- A certain proportion of random samples from the self-assessment results are verified by a third party. The details of this process are being piloted. Once finalized, the requirements will be listed in an appendix in the SFI Scheme Rules.
We expect to make significant progress on SFI engagement in 2017, and with that, make significant progress on sustainable sourcing of these agricultural raw materials in the years leading up to our target completion date of 2020.
In addition to the focus we are placing on the implementation of the SFI, we are strong believers that collaboration can be a powerful driver of change. That is why we actively participate in several organizations that foster insights and best practice sharing on agricultural practices within the global food and beverage and related industries. These include the Sustainable Agriculture Initiative (SAI) Platform, Cool Farm Alliance, and Field to Market Initiative.
The percentage of directly sourced agricultural raw materials will always be less than 100 percent due to the fluid nature of the mix of farmers we source from, with new growers anticipated to enter the market over time.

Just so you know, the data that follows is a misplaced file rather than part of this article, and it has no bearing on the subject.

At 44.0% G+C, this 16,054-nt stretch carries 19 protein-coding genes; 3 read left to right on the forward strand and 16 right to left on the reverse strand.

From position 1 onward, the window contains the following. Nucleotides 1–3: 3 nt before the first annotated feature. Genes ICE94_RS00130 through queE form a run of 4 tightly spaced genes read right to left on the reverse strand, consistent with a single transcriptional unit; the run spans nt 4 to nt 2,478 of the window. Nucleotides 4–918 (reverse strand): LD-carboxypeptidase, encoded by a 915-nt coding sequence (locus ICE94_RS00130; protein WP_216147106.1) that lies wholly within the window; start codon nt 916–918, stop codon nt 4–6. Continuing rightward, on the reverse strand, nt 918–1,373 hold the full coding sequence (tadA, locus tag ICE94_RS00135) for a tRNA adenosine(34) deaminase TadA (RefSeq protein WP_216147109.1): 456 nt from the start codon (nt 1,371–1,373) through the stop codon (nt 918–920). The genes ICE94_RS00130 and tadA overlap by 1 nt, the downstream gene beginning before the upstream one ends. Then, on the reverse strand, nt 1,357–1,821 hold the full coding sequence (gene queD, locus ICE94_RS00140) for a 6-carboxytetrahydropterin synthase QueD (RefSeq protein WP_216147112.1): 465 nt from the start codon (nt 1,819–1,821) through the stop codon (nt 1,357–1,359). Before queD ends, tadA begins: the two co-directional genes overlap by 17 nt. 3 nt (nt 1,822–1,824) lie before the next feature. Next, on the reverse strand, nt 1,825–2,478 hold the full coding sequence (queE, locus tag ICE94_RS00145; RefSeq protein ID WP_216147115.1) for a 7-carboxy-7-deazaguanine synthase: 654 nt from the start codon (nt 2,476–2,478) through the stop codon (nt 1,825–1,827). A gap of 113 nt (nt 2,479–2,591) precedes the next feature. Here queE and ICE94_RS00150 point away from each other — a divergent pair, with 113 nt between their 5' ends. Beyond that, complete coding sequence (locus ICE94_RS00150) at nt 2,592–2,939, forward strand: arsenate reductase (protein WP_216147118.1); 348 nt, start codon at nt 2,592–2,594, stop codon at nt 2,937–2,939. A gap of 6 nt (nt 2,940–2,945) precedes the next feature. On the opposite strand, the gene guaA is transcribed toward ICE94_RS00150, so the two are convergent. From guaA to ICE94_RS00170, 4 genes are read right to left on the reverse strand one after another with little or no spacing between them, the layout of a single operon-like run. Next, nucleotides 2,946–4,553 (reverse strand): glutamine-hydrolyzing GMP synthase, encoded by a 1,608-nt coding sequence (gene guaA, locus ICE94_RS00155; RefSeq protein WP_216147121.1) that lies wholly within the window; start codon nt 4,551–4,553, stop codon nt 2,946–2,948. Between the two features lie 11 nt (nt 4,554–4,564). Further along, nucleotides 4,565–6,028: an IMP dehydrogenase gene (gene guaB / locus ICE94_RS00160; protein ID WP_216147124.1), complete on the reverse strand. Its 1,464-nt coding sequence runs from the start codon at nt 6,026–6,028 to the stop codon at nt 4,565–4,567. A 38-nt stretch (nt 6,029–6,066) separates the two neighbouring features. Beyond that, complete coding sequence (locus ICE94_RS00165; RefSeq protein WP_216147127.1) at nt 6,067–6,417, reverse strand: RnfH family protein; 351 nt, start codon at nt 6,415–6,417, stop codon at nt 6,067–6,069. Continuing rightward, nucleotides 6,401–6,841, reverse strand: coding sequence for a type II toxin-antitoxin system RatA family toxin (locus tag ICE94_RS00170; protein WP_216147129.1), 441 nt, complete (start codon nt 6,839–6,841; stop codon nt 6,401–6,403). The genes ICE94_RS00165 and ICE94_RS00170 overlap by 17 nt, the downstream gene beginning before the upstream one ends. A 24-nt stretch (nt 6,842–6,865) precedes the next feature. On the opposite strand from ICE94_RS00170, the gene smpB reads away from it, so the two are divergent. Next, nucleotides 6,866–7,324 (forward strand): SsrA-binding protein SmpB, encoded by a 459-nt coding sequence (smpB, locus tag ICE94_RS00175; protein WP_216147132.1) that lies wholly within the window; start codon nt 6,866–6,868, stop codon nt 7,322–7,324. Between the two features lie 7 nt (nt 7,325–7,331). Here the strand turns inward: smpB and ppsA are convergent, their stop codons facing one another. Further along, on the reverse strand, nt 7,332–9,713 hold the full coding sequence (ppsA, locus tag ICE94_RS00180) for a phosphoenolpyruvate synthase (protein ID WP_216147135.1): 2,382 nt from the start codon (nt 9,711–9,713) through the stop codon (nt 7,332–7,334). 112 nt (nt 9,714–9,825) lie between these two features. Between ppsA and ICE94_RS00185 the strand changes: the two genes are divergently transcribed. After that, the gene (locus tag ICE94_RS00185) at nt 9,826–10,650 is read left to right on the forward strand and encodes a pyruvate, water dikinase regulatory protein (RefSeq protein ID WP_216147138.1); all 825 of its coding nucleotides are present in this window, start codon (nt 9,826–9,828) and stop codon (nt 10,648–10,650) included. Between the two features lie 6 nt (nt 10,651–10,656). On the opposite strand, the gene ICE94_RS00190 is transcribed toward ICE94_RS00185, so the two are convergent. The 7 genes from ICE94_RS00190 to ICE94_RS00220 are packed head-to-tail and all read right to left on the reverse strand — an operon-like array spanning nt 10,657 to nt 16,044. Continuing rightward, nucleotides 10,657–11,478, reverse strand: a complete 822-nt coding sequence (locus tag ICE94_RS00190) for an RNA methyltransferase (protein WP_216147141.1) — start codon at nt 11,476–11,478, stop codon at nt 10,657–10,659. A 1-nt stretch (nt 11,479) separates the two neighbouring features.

In addition to our core agricultural raw materials that we directly source, there are a number of others that we procure through shared supply chains, such as palm oil, cane sugar, wheat and cornmeal. We intend to sustainably source our major indirect agricultural raw materials by 2025, and cane sugar and palm oil by 2020. Because we source them indirectly, ensuring sustainable supply is a more challenging process, and will require collaboration with suppliers, and engagement on existing certification platforms.
Globally recognized certification schemes exist for palm oil, such as the Responsible Sourcing for Palm Oil (RSPO) and Bonsucro for cane sugar. We have leveraged these existing, collaborative platforms to help drive positive impact in the supply chain. Where no existing platforms are available, we plan to implement the SFI or agree upon a different program recognized by PepsiCo’s benchmarking protocol.
We have set distinct goals for palm oil and cane sugar. In 2016, PepsiCo launched its strategic approach to cane sugar and palm oil, with the goal of sustainably sourcing 100 percent of each by 2020. The strategy is intended to improve both environmental and social outcomes, encourage collaboration, and boost security of supply.